Putting a bug in Standen's phone is of course risky, given that he knows what to look for, but is critical to investigators.

However, surveillance teams trailing Standen are becoming increasingly frustrated by the number of codenames everyone seems to be using.

The audio on the listening devices and telephone intercepts is often either faint or in many cases inaudible, making it hard to follow.

Part of the reason is that the bug placed in Standen's mobile phone is designed not just to pick up calls, but all ambient noise when the handset is not in use.

So the voices during face-to-face meetings are sometimes hard to hear over the clatter of cups and saucers, other voices, a background radio or traffic, or even the rub of the phone in Standen's pocket while he is walking to meet someone.

On one occasion the teams question the quality of their tap when Standen apparently arranges a private meeting with someone called Russell Crowe. They think they have misheard, until they hear the name a second time.

Sensing a possible codename, they would eagerly wait outside an apartment in upmarket Walsh Bay on Sydney Harbour, curious to see what new character is about to enter the plot.

They are then astounded when the Oscar-winning actor swaggers down the road and shakes hands with their quarry.


Russell Crowe in 2007 while promoting 3:10 to Yuma. He was about to embark on research into a new project and met Standen. Picture: AP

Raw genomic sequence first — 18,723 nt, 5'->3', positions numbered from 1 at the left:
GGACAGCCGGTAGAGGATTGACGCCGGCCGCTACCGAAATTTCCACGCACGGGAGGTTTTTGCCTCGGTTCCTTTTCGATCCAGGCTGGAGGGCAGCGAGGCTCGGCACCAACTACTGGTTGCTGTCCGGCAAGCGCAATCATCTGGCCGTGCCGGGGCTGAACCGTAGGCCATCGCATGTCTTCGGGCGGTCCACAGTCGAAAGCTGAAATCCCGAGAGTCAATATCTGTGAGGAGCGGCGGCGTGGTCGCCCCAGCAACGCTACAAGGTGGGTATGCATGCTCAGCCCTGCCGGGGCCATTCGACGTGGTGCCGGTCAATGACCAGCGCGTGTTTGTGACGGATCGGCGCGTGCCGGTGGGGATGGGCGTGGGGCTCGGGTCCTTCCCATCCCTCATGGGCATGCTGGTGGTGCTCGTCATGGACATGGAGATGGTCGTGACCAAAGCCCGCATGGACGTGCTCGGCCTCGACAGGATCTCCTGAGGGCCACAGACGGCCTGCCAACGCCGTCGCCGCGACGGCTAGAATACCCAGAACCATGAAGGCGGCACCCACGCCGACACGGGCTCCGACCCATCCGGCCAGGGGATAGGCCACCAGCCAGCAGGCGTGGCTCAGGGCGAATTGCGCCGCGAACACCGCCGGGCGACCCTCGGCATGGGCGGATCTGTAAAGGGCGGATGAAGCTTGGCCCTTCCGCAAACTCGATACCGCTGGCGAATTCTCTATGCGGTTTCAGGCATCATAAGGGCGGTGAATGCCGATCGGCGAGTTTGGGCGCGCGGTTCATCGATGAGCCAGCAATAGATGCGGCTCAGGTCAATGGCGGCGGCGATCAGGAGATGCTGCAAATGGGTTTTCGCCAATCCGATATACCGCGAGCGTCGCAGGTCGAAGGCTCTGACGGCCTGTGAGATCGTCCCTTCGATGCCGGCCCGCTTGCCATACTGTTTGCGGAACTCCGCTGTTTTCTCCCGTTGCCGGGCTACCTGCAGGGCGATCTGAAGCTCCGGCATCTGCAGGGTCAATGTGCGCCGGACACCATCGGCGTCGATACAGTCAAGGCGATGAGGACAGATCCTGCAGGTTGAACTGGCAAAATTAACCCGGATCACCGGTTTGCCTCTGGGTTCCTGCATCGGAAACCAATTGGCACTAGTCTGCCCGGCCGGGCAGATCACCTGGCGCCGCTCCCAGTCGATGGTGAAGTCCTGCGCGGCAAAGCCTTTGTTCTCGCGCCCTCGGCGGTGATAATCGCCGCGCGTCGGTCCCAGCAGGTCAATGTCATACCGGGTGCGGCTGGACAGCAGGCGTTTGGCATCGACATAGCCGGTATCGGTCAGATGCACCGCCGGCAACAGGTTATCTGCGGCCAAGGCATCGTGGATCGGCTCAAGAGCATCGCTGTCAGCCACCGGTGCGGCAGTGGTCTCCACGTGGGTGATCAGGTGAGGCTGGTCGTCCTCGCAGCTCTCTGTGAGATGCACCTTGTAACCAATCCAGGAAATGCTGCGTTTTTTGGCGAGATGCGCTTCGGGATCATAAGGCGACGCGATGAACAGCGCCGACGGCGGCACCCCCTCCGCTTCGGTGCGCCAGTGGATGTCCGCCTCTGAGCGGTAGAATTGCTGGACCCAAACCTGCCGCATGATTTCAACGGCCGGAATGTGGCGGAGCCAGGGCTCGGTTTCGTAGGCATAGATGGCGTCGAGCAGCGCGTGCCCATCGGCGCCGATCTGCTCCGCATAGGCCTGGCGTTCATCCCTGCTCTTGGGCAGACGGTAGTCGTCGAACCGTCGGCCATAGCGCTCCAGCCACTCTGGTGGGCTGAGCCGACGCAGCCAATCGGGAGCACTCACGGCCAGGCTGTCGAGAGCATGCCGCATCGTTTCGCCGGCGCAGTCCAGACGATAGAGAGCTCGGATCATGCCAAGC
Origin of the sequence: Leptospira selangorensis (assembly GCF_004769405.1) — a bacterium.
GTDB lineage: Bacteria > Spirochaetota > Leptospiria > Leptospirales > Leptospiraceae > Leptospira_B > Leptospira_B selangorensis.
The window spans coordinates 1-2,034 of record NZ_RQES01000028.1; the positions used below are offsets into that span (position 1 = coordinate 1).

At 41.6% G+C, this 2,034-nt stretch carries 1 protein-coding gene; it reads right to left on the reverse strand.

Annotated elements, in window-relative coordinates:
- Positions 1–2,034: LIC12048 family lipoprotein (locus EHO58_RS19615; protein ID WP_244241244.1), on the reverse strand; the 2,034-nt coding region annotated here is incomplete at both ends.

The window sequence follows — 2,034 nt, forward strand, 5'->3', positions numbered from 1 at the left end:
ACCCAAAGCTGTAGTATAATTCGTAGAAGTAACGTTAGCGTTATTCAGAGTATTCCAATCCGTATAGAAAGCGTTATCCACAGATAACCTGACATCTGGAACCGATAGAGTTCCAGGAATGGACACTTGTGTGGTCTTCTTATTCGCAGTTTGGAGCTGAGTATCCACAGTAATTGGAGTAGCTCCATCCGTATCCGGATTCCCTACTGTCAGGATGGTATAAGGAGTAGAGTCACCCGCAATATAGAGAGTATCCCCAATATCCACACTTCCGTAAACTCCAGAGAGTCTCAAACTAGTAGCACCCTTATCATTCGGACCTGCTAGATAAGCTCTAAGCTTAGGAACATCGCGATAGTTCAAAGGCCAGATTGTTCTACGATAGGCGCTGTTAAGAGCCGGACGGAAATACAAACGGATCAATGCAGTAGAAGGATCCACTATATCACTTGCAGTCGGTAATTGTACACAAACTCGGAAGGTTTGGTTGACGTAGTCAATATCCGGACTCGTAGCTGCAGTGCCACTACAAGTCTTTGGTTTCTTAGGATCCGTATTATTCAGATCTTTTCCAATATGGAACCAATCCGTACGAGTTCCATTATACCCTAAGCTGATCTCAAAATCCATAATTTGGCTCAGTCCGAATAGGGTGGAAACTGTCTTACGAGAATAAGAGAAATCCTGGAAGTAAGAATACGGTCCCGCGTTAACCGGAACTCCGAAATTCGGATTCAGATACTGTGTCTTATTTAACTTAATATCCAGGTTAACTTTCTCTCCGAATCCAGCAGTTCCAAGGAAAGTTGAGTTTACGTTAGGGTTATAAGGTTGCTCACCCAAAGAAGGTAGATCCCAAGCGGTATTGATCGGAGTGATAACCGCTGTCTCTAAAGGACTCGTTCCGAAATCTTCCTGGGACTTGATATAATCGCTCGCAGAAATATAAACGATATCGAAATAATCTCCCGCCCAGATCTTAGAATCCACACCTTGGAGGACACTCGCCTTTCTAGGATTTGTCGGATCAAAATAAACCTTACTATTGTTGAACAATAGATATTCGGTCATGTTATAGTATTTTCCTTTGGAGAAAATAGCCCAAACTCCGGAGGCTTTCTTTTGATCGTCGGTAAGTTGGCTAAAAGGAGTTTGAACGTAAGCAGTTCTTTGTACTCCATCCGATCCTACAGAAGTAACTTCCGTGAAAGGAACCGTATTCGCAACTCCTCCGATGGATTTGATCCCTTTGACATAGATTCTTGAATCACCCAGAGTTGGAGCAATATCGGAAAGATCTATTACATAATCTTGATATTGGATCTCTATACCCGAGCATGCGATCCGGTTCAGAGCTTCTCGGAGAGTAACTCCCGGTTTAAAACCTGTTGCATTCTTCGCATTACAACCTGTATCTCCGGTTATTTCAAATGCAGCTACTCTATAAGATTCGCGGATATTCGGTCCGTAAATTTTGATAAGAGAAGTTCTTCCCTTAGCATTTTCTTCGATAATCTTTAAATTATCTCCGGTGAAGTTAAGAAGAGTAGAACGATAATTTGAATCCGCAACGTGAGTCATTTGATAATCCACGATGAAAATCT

Russell Crowe in 2007 while promoting 3:10 to Yuma. He was about to embark on research into a new project and met Standen. Picture: AP

Shortly after filming American Gangster and 3:10 to Yuma, Crowe was researching another potential film role and needed law-enforcement advice.

Crowe had just finished touring the world promoting 3:10 to Yuma and had time on his hands to research a film about large-scale international drug operations.

"He (Standen) was given to me as a (former) federal police contact that was, I think he was described as straight as a die, honest as the day is long, never steer you wrong, someone to talk to in terms of your ongoing research to a certain project, you know," Crowe said later of his meeting with Standen.

At the time he could not have imagined he was being monitored by an undercover AFP surveillance team, engaged in one of the most sensitive briefs in Australian law enforcement history.

"I had a very strange situation with him that came up.

"The day I was to meet him, I met him at Walsh Bay at those new apartments.

"I was actually doing something with the Sydney Theatre Company and they've got a little cafe there and so I met him out on the street, and we were walking down the alleyway between these buildings and there were these guys dressed as workmen, but there wasn't like a building site anywhere.

"And they sort of turned and came towards us, and if they wanted they could have very easily stopped us in that alleyway.

"There was quite a large group of them, and one of them looked at me and kind of nodded his head and said 'Hey Crowey, how are ya mate?' 'Ahh yeah, good mate,' I said.

"And then they stepped aside and allowed the two of us to pass.

"We walked a few steps - I had only just met the bloke, and I hadn't even spoken to him on the phone - I had literally met him thirty seconds before, and I said to him, 'F... that felt like a hit', and he said, 'It did, didn't it'.